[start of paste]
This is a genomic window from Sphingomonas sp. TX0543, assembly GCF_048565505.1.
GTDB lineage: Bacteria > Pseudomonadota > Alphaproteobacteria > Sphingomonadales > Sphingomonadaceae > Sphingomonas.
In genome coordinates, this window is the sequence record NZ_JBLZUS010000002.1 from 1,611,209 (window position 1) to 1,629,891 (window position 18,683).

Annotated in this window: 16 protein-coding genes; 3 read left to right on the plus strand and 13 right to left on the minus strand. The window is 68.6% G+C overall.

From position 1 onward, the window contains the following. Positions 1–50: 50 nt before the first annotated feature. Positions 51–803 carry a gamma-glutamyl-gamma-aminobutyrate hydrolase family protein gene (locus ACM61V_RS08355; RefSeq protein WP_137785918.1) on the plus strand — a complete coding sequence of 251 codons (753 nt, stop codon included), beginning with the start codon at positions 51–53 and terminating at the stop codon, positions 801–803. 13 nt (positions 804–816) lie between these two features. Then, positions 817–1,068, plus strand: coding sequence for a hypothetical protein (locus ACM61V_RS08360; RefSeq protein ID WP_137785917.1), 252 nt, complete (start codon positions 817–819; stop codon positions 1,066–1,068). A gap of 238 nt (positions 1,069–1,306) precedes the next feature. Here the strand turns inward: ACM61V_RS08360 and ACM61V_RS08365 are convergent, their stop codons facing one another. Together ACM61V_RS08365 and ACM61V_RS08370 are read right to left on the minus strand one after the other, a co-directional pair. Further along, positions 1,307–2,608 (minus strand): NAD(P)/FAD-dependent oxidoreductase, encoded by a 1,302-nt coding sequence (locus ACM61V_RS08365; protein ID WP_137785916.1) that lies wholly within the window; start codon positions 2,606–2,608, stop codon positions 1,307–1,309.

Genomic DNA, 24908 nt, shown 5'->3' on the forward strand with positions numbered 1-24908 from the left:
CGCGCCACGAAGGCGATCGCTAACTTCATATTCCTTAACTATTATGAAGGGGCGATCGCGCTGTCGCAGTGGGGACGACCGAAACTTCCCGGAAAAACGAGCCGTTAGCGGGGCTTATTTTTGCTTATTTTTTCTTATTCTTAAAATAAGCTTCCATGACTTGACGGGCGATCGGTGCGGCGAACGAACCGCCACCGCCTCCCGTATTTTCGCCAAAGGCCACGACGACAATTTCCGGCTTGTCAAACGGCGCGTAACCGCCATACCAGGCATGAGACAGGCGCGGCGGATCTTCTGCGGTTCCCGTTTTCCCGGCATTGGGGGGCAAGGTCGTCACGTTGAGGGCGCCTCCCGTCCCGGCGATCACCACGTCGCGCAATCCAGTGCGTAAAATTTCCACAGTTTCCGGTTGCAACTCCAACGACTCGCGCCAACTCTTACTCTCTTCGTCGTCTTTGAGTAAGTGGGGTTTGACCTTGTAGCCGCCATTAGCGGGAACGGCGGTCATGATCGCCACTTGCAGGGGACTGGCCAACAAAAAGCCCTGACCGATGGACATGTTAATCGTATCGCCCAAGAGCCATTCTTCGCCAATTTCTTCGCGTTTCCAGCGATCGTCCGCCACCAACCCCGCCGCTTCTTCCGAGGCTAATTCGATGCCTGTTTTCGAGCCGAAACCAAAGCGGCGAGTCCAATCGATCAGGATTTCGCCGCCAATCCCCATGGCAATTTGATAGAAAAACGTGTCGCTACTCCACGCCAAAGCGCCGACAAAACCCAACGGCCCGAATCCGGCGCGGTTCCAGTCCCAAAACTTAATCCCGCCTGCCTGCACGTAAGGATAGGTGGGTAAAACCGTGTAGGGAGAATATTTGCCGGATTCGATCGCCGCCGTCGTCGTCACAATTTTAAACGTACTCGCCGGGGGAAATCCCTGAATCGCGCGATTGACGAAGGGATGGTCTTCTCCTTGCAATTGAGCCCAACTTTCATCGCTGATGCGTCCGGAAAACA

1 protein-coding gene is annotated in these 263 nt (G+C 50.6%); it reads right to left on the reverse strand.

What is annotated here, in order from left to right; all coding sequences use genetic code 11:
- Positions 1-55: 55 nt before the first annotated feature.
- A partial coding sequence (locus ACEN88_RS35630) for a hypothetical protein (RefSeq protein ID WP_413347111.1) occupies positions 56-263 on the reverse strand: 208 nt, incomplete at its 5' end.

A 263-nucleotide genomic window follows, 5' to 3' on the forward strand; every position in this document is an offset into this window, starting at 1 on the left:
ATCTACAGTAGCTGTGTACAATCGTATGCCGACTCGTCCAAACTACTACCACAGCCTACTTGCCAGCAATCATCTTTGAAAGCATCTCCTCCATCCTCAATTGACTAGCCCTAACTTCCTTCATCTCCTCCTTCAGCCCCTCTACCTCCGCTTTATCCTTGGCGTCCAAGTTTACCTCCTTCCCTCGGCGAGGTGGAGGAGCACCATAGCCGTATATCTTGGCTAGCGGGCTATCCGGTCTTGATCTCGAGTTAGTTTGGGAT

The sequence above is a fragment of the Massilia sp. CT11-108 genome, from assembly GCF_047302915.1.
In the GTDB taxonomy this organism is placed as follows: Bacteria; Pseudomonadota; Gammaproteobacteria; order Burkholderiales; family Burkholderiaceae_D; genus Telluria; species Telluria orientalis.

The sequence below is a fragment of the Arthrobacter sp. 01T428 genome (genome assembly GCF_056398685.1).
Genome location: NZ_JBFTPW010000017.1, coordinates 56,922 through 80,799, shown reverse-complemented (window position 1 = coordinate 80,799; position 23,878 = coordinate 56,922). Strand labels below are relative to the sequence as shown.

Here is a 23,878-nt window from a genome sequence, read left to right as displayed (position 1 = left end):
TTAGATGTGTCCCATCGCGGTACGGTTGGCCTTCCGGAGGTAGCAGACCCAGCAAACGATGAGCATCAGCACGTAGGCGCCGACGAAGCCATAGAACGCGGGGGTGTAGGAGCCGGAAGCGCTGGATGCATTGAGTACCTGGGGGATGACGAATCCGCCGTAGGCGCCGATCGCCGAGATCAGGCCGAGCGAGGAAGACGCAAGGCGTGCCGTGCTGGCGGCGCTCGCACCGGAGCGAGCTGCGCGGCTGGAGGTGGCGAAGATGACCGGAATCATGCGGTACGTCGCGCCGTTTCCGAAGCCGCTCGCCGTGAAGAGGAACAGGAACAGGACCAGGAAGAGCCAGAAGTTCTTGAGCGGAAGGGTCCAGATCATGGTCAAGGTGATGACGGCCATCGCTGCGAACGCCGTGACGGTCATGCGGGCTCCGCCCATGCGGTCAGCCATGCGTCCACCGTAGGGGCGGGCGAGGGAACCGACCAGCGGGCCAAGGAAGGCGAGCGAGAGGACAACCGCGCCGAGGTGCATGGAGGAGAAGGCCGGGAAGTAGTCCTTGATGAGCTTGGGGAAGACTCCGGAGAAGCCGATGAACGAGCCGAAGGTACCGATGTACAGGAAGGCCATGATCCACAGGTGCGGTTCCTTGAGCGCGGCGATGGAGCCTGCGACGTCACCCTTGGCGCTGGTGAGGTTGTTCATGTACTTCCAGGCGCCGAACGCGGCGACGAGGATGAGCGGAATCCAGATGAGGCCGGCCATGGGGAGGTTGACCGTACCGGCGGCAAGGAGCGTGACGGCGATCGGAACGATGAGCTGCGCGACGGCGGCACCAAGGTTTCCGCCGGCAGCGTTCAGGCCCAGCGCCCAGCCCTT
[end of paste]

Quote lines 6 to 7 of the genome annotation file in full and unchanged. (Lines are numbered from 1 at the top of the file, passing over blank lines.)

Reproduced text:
Genomic DNA, 24908 nt, shown 5'->3' on the forward strand with positions numbered 1-24908 from the left:
CGCGCCACGAAGGCGATCGCTAACTTCATATTCCTTAACTATTATGAAGGGGCGATCGCGCTGTCGCAGTGGGGACGACCGAAACTTCCCGGAAAAACGAGCCGTTAGCGGGGCTTATTTTTGCTTATTTTTTCTTATTCTTAAAATAAGCTTCCATGACTTGACGGGCGATCGGTGCGGCGAACGAACCGCCACCGCCTCCCGTATTTTCGCCAAAGGCCACGACGACAATTTCCGGCTTGTCAAACGGCGCGTAACCGCCATACCAGGCATGAGACAGGCGCGGCGGATCTTCTGCGGTTCCCGTTTTCCCGGCATTGGGGGGCAAGGTCGTCACGTTGAGGGCGCCTCCCGTCCCGGCGATCACCACGTCGCGCAATCCAGTGCGTAAAATTTCCACAGTTTCCGGTTGCAACTCCAACGACTCGCGCCAACTCTTACTCTCTTCGTCGTCTTTGAGTAAGTGGGGTTTGACCTTGTAGCCGCCATTAGCGGGAACGGCGGTCATGATCGCCACTTGCAGGGGACTGGCCAACAAAAAGCCCTGACCGATGGACATGTTAATCGTATCGCCCAAGAGCCATTCTTCGCCAATTTCTTCGCGTTTCCAGCGATCGTCCGCCACCAACCCCGCCGCTTCTTCCGAGGCTAATTCGATGCCTGTTTTCGAGCCGAAACCAAAGCGGCGAGTCCAATCGATCAGGATTTCGCCGCCAATCCCCATGGCAATTTGATAGAAAAACGTGTCGCTACTCCACGCCAAAGCGCCGACAAAACCCAACGGCCCGAATCCGGCGCGGTTCCAGTCCCAAAACTTAATCCCGCCTGCCTGCACGTAAGGATAGGTGGGTAAAACCGTGTAGGGAGAATATTTGCCGGATTCGATCGCCGCCGTCGTCGTCACAATTTTAAACGTACTCGCCGGGGGAAATCCCTGAATCGCGCGATTGACGAAGGGATGGTCTTCTCCTTGCAATTGAGCCCAACTTTCATCGCTGATGCGTCCGGAAAACA